Why is child care your policy priority for Strolling Thunder?

Because, while there have been federal policies and legislation created for things like universal child care or certain child tax credits for paying for care, more needs to be done. Taking care of a child is one of the hardest things women face, and they need supportive policies in place to help them be at their best. 

I want to talk to our Congress members about this, not so they continue to look at it from a federal level, but for them to see what’s happening in Mississippi. If we’re looking to move Mississippi forward, then increasing affordable child care and access to early education are going to be the ways to do it.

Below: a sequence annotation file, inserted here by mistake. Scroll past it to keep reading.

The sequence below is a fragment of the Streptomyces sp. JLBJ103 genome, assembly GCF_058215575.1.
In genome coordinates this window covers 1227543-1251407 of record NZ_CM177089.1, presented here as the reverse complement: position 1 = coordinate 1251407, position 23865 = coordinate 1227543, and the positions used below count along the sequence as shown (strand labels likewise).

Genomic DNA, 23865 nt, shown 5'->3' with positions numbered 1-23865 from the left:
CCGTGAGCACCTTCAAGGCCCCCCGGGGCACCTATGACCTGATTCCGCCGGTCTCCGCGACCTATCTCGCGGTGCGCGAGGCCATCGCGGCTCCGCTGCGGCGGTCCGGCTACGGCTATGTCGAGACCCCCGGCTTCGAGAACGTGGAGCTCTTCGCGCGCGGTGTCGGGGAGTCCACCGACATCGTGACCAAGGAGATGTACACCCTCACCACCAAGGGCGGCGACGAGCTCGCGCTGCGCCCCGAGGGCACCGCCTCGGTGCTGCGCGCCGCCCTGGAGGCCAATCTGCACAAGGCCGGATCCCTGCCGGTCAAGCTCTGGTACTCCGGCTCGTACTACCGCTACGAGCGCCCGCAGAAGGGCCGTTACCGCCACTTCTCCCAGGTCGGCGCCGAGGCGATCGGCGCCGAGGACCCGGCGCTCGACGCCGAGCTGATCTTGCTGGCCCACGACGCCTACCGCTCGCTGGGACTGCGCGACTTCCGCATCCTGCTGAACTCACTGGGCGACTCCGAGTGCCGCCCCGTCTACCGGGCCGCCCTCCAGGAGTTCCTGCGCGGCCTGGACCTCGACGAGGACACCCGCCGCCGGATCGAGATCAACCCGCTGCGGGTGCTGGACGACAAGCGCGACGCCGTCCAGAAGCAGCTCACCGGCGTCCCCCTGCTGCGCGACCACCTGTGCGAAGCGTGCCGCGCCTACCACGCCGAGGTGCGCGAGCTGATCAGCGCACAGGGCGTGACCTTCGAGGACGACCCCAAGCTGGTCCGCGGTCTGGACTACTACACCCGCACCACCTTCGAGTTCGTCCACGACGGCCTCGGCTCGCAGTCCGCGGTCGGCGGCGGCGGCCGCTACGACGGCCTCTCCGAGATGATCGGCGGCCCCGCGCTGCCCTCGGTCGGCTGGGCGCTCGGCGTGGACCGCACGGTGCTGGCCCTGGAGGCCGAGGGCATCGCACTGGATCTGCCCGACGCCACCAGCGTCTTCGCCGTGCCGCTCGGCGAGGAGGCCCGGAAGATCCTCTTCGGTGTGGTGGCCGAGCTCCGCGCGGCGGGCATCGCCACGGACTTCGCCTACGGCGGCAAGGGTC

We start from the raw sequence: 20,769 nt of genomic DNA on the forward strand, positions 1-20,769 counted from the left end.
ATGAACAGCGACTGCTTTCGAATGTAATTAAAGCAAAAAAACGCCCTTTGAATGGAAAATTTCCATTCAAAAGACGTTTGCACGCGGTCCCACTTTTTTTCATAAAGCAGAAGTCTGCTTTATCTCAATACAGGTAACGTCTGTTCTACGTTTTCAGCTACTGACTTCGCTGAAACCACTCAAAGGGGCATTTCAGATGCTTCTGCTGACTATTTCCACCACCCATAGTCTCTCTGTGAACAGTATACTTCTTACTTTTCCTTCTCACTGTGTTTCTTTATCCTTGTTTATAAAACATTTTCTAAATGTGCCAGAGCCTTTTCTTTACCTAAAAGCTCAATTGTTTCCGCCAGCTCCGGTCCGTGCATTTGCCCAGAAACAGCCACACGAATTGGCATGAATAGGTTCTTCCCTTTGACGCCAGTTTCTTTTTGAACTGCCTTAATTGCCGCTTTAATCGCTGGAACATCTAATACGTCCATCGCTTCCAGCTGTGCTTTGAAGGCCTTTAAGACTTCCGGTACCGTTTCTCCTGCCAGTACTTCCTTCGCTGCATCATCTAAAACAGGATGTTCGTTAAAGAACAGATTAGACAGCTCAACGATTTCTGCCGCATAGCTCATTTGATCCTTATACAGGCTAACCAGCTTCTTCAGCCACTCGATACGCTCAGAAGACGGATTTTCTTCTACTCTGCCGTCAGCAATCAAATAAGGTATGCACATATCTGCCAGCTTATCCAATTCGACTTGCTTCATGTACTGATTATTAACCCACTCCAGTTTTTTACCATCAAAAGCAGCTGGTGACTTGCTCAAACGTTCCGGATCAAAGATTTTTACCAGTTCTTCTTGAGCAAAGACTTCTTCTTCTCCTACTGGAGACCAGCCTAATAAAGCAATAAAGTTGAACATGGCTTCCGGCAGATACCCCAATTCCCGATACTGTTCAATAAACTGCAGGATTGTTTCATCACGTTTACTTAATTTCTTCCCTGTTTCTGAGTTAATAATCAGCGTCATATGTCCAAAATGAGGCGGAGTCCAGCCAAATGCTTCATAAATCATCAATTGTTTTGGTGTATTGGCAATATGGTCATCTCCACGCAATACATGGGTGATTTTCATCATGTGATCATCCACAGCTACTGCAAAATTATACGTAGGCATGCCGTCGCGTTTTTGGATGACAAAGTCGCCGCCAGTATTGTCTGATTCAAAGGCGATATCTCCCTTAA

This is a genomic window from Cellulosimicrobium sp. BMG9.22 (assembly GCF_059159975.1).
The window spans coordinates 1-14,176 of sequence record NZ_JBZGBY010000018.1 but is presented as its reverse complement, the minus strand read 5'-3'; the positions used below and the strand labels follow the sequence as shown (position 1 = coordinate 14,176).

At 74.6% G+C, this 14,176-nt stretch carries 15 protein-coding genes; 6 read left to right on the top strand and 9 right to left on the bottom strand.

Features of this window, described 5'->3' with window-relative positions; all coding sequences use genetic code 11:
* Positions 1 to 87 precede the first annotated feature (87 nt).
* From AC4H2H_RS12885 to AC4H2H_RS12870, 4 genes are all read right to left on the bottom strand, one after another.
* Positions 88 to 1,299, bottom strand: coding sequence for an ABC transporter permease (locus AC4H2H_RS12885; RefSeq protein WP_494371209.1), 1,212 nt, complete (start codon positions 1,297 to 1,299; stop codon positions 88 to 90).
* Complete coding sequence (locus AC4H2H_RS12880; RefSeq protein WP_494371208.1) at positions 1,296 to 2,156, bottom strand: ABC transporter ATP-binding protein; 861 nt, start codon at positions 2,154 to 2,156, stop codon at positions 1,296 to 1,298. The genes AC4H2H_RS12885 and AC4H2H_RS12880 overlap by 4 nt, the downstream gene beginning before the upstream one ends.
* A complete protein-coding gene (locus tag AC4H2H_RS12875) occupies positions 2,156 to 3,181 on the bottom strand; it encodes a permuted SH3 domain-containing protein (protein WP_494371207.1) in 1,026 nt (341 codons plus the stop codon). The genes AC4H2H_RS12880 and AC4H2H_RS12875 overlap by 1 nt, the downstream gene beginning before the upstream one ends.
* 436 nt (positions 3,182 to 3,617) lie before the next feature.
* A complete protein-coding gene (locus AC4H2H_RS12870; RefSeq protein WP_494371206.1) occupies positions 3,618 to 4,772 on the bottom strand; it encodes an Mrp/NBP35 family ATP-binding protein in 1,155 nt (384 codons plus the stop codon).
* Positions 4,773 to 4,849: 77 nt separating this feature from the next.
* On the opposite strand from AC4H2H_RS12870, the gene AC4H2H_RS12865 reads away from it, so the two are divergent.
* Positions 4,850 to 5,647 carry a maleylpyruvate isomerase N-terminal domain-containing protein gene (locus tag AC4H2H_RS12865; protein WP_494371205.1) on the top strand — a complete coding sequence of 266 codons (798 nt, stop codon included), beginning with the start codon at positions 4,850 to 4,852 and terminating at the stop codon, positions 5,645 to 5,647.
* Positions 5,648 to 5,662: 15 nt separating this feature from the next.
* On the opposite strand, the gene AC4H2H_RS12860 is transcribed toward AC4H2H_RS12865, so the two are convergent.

How is Strolling Thunder inspiring? How do you think other working moms and Black women in Mississippi can mobilize?

Strolling Thunder is important because representation matters. I think being a single mom from Jackson and getting this opportunity with my son, helps moms know that there are people who look like them and are from their community who are going and fighting on their behalf.

I’m hoping this can inspire moms to advocate for what’s beneficial for them, and see where they can activate in their area. This may also power work at the Mississippi Capitol during the 2025 legislative session. Above all, I want this to catch the attention of single moms and get them to say “Hey, I want to do something like that!” and then go take action. 

Responses edited for brevity and clarity.